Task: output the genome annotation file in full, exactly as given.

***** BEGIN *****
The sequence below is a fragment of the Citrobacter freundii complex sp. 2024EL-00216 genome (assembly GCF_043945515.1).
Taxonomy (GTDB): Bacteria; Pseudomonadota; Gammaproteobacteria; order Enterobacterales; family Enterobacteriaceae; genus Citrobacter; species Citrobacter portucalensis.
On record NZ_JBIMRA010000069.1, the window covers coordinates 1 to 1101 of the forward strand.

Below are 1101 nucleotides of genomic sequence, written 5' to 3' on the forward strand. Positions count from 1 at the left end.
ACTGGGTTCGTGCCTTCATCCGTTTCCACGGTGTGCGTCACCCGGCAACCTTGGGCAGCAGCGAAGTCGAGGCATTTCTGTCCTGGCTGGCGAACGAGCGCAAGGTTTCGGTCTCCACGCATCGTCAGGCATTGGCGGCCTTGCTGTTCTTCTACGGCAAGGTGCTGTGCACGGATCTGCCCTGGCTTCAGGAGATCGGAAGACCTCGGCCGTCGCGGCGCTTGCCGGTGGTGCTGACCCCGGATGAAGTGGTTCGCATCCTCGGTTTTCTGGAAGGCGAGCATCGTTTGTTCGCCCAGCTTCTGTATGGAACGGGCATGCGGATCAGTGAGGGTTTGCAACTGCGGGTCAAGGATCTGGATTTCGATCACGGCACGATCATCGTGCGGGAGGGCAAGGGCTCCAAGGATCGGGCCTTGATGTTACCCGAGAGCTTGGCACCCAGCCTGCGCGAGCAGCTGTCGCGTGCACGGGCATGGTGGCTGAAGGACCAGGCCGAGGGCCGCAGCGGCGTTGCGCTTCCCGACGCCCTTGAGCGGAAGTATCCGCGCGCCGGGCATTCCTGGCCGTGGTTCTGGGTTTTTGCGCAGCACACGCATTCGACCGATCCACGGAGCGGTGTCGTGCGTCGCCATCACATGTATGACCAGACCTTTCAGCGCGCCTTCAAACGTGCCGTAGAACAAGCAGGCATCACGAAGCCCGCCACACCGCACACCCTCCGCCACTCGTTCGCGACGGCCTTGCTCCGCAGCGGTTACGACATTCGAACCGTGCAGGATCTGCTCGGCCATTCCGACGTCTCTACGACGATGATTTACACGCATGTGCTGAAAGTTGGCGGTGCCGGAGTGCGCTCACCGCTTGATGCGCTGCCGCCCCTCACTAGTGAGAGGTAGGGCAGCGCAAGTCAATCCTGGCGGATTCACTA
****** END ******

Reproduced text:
The sequence below is a fragment of the Citrobacter freundii complex sp. 2024EL-00216 genome (assembly GCF_043945515.1).
Taxonomy (GTDB): Bacteria; Pseudomonadota; Gammaproteobacteria; order Enterobacterales; family Enterobacteriaceae; genus Citrobacter; species Citrobacter portucalensis.
On record NZ_JBIMRA010000069.1, the window covers coordinates 1 to 1101 of the forward strand.

Below are 1101 nucleotides of genomic sequence, written 5' to 3' on the forward strand. Positions count from 1 at the left end.
ACTGGGTTCGTGCCTTCATCCGTTTCCACGGTGTGCGTCACCCGGCAACCTTGGGCAGCAGCGAAGTCGAGGCATTTCTGTCCTGGCTGGCGAACGAGCGCAAGGTTTCGGTCTCCACGCATCGTCAGGCATTGGCGGCCTTGCTGTTCTTCTACGGCAAGGTGCTGTGCACGGATCTGCCCTGGCTTCAGGAGATCGGAAGACCTCGGCCGTCGCGGCGCTTGCCGGTGGTGCTGACCCCGGATGAAGTGGTTCGCATCCTCGGTTTTCTGGAAGGCGAGCATCGTTTGTTCGCCCAGCTTCTGTATGGAACGGGCATGCGGATCAGTGAGGGTTTGCAACTGCGGGTCAAGGATCTGGATTTCGATCACGGCACGATCATCGTGCGGGAGGGCAAGGGCTCCAAGGATCGGGCCTTGATGTTACCCGAGAGCTTGGCACCCAGCCTGCGCGAGCAGCTGTCGCGTGCACGGGCATGGTGGCTGAAGGACCAGGCCGAGGGCCGCAGCGGCGTTGCGCTTCCCGACGCCCTTGAGCGGAAGTATCCGCGCGCCGGGCATTCCTGGCCGTGGTTCTGGGTTTTTGCGCAGCACACGCATTCGACCGATCCACGGAGCGGTGTCGTGCGTCGCCATCACATGTATGACCAGACCTTTCAGCGCGCCTTCAAACGTGCCGTAGAACAAGCAGGCATCACGAAGCCCGCCACACCGCACACCCTCCGCCACTCGTTCGCGACGGCCTTGCTCCGCAGCGGTTACGACATTCGAACCGTGCAGGATCTGCTCGGCCATTCCGACGTCTCTACGACGATGATTTACACGCATGTGCTGAAAGTTGGCGGTGCCGGAGTGCGCTCACCGCTTGATGCGCTGCCGCCCCTCACTAGTGAGAGGTAGGGCAGCGCAAGTCAATCCTGGCGGATTCACTA